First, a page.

The technique is one also used by River Island’s Alexander. “Update your old trousers for the new season by cropping them yourself. Turn up the trouser to the desired length, mark them and then cut with a pair of scissors. Use a lighter to burn off the frayed edging or leave them for a distressed look.”

Patches and pins can instantly refresh your existing pieces

Cheat The Perfect Arm Length

We’ve all been there. You left it too late to buy a suit for that upcoming wedding and now your tailor’s fully booked. No stress, says menswear image consultant (and the man behind David Gandy’s impeccable style), Joe Ottaway.

“If the blazer’s arm is too short, choose a similar coloured roll neck or shirt to wear underneath, giving the illusion of correct sleeve length. At a later date you can have it tailored correctly.”

Nonchalance Works The Camera

Instagram-happy mates mean you can’t always prepare for the camera, but that’s not necessarily a bad thing. “The best way to pull off a great pose is to look natural,” says Ottaway, a street style legend himself. “Act like you’re not even aware of the camera; hands in pocket, with a natural ease while strolling gives a timelessly stylish image.”

To highlight your suit’s silhouette and the suppressed waist it creates, try the ‘teapot’. “When being photographed, arch your arm at a soft right angle,” he says. “This helps showcase and accentuate the sharp lines of a suit.”

Joe Ottaway with David Gandy

Fake A Fit Body

Far from just being things you throw on to avoid getting arrested, clothes can change the entire appearance of your body. If you know how. “Work with your body, not against it,” says Natalia Keet, who has styled campaigns for J.Crew, House of Fraser and Hugo Boss. “Layering breaks up your frame, so try a jacket with a waistcoat. Make sure it’s a good fit with no bulging buttons. A scarf or slim tie is another trick to slim down your look.”

To shed a few more pounds, find your best side. “Stand at an angle to the camera, so the width of your body looks slimmer,” says Alexis Knox, a name well-known to stars like Bruno Mars and Miguel. “Put one leg out in front of you, as it lengthens that leg, making you appear taller.”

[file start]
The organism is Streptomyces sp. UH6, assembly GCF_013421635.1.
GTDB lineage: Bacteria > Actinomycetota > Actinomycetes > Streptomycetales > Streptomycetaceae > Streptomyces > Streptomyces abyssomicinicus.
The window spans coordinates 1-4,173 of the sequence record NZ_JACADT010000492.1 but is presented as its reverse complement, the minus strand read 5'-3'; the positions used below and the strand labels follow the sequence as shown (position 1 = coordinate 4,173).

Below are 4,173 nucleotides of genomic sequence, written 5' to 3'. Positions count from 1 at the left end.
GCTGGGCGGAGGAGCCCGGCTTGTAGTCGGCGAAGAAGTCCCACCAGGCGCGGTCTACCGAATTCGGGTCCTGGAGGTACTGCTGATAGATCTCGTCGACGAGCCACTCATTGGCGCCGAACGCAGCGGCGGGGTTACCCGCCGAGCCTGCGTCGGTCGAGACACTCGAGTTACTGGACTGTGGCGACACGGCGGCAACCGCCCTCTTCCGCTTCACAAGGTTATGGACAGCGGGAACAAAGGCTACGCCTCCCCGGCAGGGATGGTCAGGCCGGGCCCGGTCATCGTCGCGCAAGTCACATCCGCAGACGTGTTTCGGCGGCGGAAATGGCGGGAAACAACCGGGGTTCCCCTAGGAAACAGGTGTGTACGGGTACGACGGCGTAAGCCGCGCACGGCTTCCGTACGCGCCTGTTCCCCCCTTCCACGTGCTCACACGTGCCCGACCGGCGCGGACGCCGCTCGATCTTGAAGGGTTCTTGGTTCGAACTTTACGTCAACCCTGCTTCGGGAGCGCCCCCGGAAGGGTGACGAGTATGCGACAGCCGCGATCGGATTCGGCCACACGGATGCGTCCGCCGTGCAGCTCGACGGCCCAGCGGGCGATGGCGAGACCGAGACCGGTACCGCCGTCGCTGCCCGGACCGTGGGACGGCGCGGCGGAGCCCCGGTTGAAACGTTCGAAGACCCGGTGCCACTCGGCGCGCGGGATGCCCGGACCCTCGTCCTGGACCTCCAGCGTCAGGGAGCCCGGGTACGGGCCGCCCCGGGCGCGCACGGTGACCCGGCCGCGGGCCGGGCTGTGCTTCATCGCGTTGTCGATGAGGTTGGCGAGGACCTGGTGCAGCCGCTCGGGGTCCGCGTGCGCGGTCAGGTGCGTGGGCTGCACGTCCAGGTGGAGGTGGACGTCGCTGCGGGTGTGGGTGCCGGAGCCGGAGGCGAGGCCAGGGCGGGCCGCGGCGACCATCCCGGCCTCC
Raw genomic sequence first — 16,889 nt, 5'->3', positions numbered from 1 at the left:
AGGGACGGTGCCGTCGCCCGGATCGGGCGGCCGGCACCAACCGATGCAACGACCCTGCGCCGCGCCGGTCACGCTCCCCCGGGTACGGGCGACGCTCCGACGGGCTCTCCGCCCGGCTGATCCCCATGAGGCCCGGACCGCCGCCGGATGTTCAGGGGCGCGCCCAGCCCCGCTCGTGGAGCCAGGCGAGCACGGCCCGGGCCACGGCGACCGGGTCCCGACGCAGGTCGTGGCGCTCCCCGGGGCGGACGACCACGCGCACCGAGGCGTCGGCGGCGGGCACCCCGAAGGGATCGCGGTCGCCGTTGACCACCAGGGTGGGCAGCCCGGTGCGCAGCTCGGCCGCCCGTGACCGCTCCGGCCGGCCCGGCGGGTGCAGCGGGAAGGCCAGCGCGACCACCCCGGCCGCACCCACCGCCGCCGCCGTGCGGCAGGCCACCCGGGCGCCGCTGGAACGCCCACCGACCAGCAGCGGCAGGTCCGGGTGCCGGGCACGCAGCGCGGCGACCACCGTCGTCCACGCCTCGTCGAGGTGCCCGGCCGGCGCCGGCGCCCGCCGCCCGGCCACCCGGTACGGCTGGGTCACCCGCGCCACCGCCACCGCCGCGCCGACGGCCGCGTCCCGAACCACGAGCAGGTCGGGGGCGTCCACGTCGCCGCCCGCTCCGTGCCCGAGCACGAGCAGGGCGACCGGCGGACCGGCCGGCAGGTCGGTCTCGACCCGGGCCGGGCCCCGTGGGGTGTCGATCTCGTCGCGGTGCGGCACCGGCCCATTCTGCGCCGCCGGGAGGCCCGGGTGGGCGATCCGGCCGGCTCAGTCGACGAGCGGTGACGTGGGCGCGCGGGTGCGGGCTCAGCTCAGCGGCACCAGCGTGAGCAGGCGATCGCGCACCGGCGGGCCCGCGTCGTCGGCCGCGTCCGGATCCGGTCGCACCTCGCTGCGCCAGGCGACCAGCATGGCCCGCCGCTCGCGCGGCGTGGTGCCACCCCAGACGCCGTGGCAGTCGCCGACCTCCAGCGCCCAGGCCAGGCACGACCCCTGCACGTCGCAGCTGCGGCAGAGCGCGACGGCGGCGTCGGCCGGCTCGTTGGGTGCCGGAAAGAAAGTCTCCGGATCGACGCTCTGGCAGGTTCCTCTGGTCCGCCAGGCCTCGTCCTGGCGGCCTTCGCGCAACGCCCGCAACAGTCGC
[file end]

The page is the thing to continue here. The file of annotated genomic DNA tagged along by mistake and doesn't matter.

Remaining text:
Step Out Sharp

Style, like the devil, is in the detail. So before you leave the house, it’s always worth having one last check that you look sharp. “When you put trousers on, shove your hands into the pockets and spread them out so they aren’t all bunched, and make sure the seam or ribbing of your socks is going straight,” says Deane.

“If wearing a T-shirt or shirt on under a jacket, tug the underneath layer into the shoulder and down the sleeve to stop the jacket bringing your top up at the front. These are the little secrets that make you look well put together.”

The little details make your look

Get Steaming

The merits of a pair of suede shoes can’t be overstated, but they’re not exactly a breeze to keep looking fresh. Thankfully, there’s a solution.

“Revive worn or scuffed suede shoes by steaming them over the kettle,” explains Sarah Gilfillan, founder of personal styling consultancy Sartoria Lab. “Rub them over with your hand or a soft brush while holding them over the steam to reinvigorate them.” Once you’re done, simply leave them to air dry, and you’ll be good to go.

That’s Pinteresting

No guy wants to fall into a style rut, and because our tastes change over time, there are endless benefits to taking stock of your wardrobe before hitting the shops for a refresh.

“My advice is to use Pinterest to create a mood board before you start,” says Daniel Johnson, who specialises in overhauling men’s wardrobes. “Work on impulse– if you like something, save it; if you don’t, just move on. Spend 30 minutes doing this and you’ll be amazed at how consistent your style choices are.”

Collate a pinterest mood board

No Dress Code? No Problem

Sure, minimalist sneakers fly in most establishments these days, but it can still be a bit of a gamble deciding what to wear to a new restaurant or bar if the the dress code isn’t stated on the website.

“It’s a common thing to wonder how formal or casual a place might be, so I’ve got a killer tip,” says Johnson. “Open up Instagram, do a search for the venue and look at the most recently added photos. This will give you an idea of how to tailor your look.”

Keep Your Kicks Fresh On The Fly

A pair of crisp white trainers is one of the modern menswear essentials. They look great, they go with everything, but man, are they a struggle to keep clean.

“Baby wipes are great for giving your shoes a touch-up on the go,” says Alexander McCalla from men’s personal shopping service Thread. “You can’t clean them every time you leave the house, but if you do step in grime, just give them a once-over when you’re back inside.”

Clean white trainers

Skin Tone Hacks

Beetroot face? Don’t wear red. Paler than an albino polar bear? Avoid pastel shades like the plague. Wearing colours that complement your skin tone sounds easy, but if you’re unsure, there’s a quick way to check.